9/55 #17: Ricercare sul nome di Luigi Dallapiccola - per Pianoforte. 8 pp. Rossi p. 51. Notes: published score (Florence: A. Forlivesi, 1959). Pl. no.: 12348. Accession no.: CTS-57
10/56 #18: Choral-Prelude and Fugue on the name of Albert Schweitzer - for Organ. 12 pp. 1 March (Chorale Prelude)/7 March 1959 (Fugue). Rossi p. 40. Notes: published score Choral-Prelude (Acona, Italy: Edizioni Musicali Berben) E 1949B; Fugue (Boston: McLaughlin & Reilly) no. 2881. Accession no.: CTS-58
10/57 #19: Duo-Pianism. Impromptu for two Pianos on the names of Hans and Rosaleen Moldenhauer. 10 pp. 10 March 1959. Rossi p. 56. Notes: published score (Florence: A. Forlivesi, 1959). Accession no.: CTS-59
10/58 #19: Duo-Pianism. Impromptu for 2 Pianos on the names of Hans and Rosallen Moldenhauer. 10 pp. Rossi p. 56. Notes: published score (Florence, A. Forlivesi, 1959). Inscription to Robin Escovado, Christmas 1959. Accession no.: CTS-60
10/59 #20: Little March on the name of Scott Harrison. 2 pp. 4 March 1960. Rossi p. 48. Notes: for piano. Unpublished Accession no.: CTS-61
10/60 #21: Suite 508 for Viola and Piano to my friends of [sic] Michigan State University. 31 pp. 28 February-9 March 1960. Rossi p. 61. Notes: seven pieces on the names of Walter Hodgson, H. Owen Reed, Marie Iliff, Jean Greenwell, Ernst Victor Wolff, Hans Lampl, and Sherman Krane. Unpublished. Accession no.: CTS-62
10/61 #24: Valse-Bluette on the name of Eric Friedman - for Violin and Piano. 6 pp. 20 March 1960. Rossi p. 60. Notes: published score (New York: General Music Publishing Co.) #675. Accession no.: CTS-63
10/62 #25: Hungarian Serenade on the name of Miklos Rozsa - for Violin and Piano. 8 pp. 28-29 May 1960. Rossi p. 48. Notes: full score with separate violin part (3 pp.). Unpublished. Accession no.: CTS-64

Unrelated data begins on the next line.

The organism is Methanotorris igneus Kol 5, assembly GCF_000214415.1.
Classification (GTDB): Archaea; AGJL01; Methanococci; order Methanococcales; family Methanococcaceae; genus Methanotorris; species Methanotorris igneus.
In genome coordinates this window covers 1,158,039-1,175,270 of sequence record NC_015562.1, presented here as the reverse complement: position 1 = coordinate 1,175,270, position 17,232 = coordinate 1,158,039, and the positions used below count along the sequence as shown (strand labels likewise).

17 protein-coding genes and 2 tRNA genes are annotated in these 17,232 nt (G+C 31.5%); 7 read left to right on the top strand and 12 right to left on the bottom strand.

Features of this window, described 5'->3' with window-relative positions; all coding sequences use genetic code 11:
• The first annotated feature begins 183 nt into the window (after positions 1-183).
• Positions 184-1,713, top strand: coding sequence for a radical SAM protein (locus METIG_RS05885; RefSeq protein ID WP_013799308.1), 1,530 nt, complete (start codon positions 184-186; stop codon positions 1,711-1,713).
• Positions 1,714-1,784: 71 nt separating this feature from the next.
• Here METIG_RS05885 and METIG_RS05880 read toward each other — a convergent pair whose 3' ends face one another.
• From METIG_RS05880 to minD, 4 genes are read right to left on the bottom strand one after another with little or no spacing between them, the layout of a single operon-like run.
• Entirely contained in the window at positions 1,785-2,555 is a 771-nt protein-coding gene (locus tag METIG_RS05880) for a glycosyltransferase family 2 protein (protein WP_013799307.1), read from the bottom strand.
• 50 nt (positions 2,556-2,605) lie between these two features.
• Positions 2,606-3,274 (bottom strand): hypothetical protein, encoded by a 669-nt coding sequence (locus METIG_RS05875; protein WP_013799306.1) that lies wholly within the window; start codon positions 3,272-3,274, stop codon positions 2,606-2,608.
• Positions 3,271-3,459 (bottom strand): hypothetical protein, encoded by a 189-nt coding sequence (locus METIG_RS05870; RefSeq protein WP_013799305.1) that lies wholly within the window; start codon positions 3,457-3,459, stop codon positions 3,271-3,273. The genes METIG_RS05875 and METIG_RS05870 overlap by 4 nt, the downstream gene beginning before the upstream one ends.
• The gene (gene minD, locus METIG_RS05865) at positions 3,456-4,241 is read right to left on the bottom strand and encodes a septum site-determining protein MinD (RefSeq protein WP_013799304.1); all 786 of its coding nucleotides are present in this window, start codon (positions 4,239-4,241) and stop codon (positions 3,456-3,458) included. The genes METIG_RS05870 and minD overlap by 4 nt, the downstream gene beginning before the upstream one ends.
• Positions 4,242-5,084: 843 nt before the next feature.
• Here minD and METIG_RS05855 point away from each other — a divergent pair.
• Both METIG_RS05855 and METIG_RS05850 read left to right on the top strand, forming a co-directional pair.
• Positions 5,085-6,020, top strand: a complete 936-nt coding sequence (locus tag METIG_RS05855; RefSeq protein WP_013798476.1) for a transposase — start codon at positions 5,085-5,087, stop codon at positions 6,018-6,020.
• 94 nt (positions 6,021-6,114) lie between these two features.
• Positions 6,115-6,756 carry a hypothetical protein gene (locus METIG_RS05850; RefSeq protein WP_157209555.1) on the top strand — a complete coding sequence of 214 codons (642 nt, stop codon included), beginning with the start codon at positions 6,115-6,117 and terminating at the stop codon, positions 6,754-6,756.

10/63 #27: Angelus sul nome di Nino Rota-Rinaldi - per Pianoforte. 5 pp. 25 June 1960. Rossi p. 42. Unpublished. Accession no.: CTS-65
10/64 #28: Ein Quartett-Satz on the name of Walter Arlen. 14 pp. 18-19 September 1960. Rossi p. 23. Unpublished. Accession no.: CTS-66
10/65 #31: Prelude and Fugue on the name of Gerhard Albersheim - for Piano. Dedicated "to Gerhard Albersheim on the 60th birthday." 7 pp. 11 November (Prelude)/12 November 1962 (Fugue). Rossi p. 50. Notes: inscription to Robin Escovado. Unpublished. Accession no.: CTS-67
10/66 #32: Toccata (Prelude, Aria, and Fugue) on the name of Hugh Mullins - for Piano. Dedicated "to Hugh - his "horoscope" for 1963." 10 pp. 15 December 1962. Rossi p. 54. Unpublished. Accession no.: CTS-68
10/67 #35: Canzonetta on the name of Nick Rossi - for Piano. Dedication "to Nick - | on the evening of the first American performance of | "Aucassin and Nicolette" - | most gratefully | Mario | Beverly Hills - March 7, 1964". 4 pp. Rossi p. 44. Unpublished. Accession no.: CTS-69
10/68 #36: Sarabande on the name of Rey de la Torre - for Guitar. 3 pp. 4 September 1964. Rossi p. 33. Notes: published score (Ancona, Italy: Edizioni Musicali "Farfisa") E659F. Accession no.: CTS-70
10/69 #37: Romanza sul nome di Oscar Ghiglia - per Chitarra. 4 pp. Dedication to Oscar Ghiglia. 4 pp. 31 August 1964. Rossi p. 33. Notes: published score (Ancona, Italy: Edizioni Musicali "Farfisa") E664F. Accession no.: CTS-71